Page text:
Grande Sertão: Veredas - the novel

Grande Sertão: Veredas (Portuguese for "Great Backlands: Paths"; English translation: The Devil to Pay in the Backlands) is a novel published in 1956 by the Brazilian writer João Guimarães Rosa.

Grande Sertão: Veredas is the complex story of Riobaldo, a former jagunço (mercenary or bandit) of the poor and steppe-like inland of the Rio São Francisco, known as Sertão, of the state of Minas Gerais in the dawn of the 20th century. Now an old man and a rancher, Riobaldo tells his long story to an anonymous and silent listener coming from the city. The book is written in one long section, with no section or chapter breaks.

The original title refers to the veredas - small paths through wetlands usually located at higher altitudes characterized by the presence of grasses and buritizais, groups of the buriti palm-tree (Mauritia flexuosa),[1] that criss-cross the Sertão region in northern Minas Gerais as a labyrinthine net where an outsider can easily get lost, and where there is no single way to a certain place, since all paths interconnect in such a way that any road can lead anywhere. The English title refers to a later episode in the book involving an attempt to make a deal with the Devil.

(from Wikipedia)

I discovered João Guimarães Rosa a long time ago. I was completely seduced by this narrative, and it became my bedside book. It’s not just a book that you read, but one that gives us strength to also write.
— Jacques Rancière
I’ve never seen anything like it! It’s the most beautiful thing of late. I do not know how far his (Rosa’s) inventive power goes, it excedes the imaginable limit. I’m even dumbfounded. His language, so perfect also in intonation, is directly understood by our intimate language - and in that sense he more than invented, he discovered, or rather invented the truth. What more could one want? I even get upset from liking it so. Now I understand your enthusiasm, Fernando. (...) The book is giving me a reconciliation with everything, explaining guesses, enhancing everything. It’s all worth it! The slightest attempt is worth it. (...) I think the same as you: Genious. What other name to give?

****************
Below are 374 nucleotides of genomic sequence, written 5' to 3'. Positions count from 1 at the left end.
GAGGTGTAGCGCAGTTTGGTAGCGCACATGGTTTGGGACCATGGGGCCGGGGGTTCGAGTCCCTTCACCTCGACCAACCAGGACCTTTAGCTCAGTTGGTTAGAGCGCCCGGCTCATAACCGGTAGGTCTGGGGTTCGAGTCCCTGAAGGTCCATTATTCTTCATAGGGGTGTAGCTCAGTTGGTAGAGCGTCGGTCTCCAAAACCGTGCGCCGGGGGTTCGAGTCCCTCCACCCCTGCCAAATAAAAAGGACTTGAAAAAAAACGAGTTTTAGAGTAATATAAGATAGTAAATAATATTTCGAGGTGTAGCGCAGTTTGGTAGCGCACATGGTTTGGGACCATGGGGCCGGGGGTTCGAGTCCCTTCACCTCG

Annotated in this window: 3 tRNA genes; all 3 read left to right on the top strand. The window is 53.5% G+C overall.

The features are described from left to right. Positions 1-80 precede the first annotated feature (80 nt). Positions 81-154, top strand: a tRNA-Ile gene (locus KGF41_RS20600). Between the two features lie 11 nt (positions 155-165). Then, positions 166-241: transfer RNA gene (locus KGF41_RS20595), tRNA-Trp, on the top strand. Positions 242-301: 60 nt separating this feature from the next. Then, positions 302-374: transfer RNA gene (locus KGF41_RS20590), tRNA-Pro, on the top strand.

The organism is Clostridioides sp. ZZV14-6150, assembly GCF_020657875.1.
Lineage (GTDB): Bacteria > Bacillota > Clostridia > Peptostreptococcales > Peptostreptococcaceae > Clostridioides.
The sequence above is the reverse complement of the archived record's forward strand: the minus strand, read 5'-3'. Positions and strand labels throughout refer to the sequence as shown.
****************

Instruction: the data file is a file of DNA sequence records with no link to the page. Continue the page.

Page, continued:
— Clarice Lispector, writer, in a letter to Fernando Sabino.
The true theme of “Grande Sertão: Veredas” is the diabolical possession, said the critic Emir Rodriguez Monegal in a penetrating analysis of the work of Guimarães Rosa, and this statement is perfectly valid [...]. It turns out that the reality most deeply reflected in the book is neither human conduct, nor nature, nor word, but the soul. Riobaldo’s odyssey carries within itself, implicitly, like a secret thread that guides and justifies it, a metaphysical interrogation about good and evil. It is a mask which conceals a demonstration of Satan’s powers on Earth and on man. The anecdote, the language, the structure of the novel must then be regarded as keys whose profound meaning leads to a mystique one. Neither the work of cloak-and-dagger, nor the tower of Babel, “Grande Sertão: Veredas” would in this perspective be a cathedral full of symbols, a kind of Masonic temple.
— Mario Vargas Llosa, preface to the French translation of the novel
The real romance is between Joyce and the language,” wrote critic Harry Levin of Finnegans Wake. I believe that one could apply the same observation to Grande Sertao: Veredas, by Guimarães Rosa. By this, one does not want to minimize the ‘message’ of such works. But to emphasize that the great contents of the Grande Sertão, like those of Joyce, are solved not only through, but in the language.
— Augusto de Campos, poet, “Um lance de ‘dès’ do Grande sertão”
In the extraordinary masterpiece Grande sertão: Veredas there is everything for those who know how to read, and in it everything is strong, beautiful, impeccably accomplished. Each one will be able to approach it to his taste, according to his vocation; but in each aspect the fundamental trait of the author will appear, the total confidence in the freedom to invent. In a literature of the “vasqueira” imagination, where most people will only border the novel, the navigation on the high seas is dazzling, this spurt of creative imagination in the language, composition, plot, psychology.
— Antonio Candido, historian of literature and literary critic, “O homem dos avessos”
Even though the subject of Guimarães Rosa’s books, and especially his magnificent epic novel, Grande Sertão: Veredas, is spectacular and encompasses a world of violence, of passions, of religious terrors, Guimarães Rosa (like Mallarmé, like Borges) knew that literature is, first and foremost, verse. A profound moral and religious sense, which kept him away from certain extremes of William Faulkner’s tortured puritanism and which runs through all his work, did not prevent that, for him, verse (the verb) was at the beginning of all things.
— Emir Rodriguez Monegal, uruguayan critic, director of Mundo Nuevo magazine (Paris)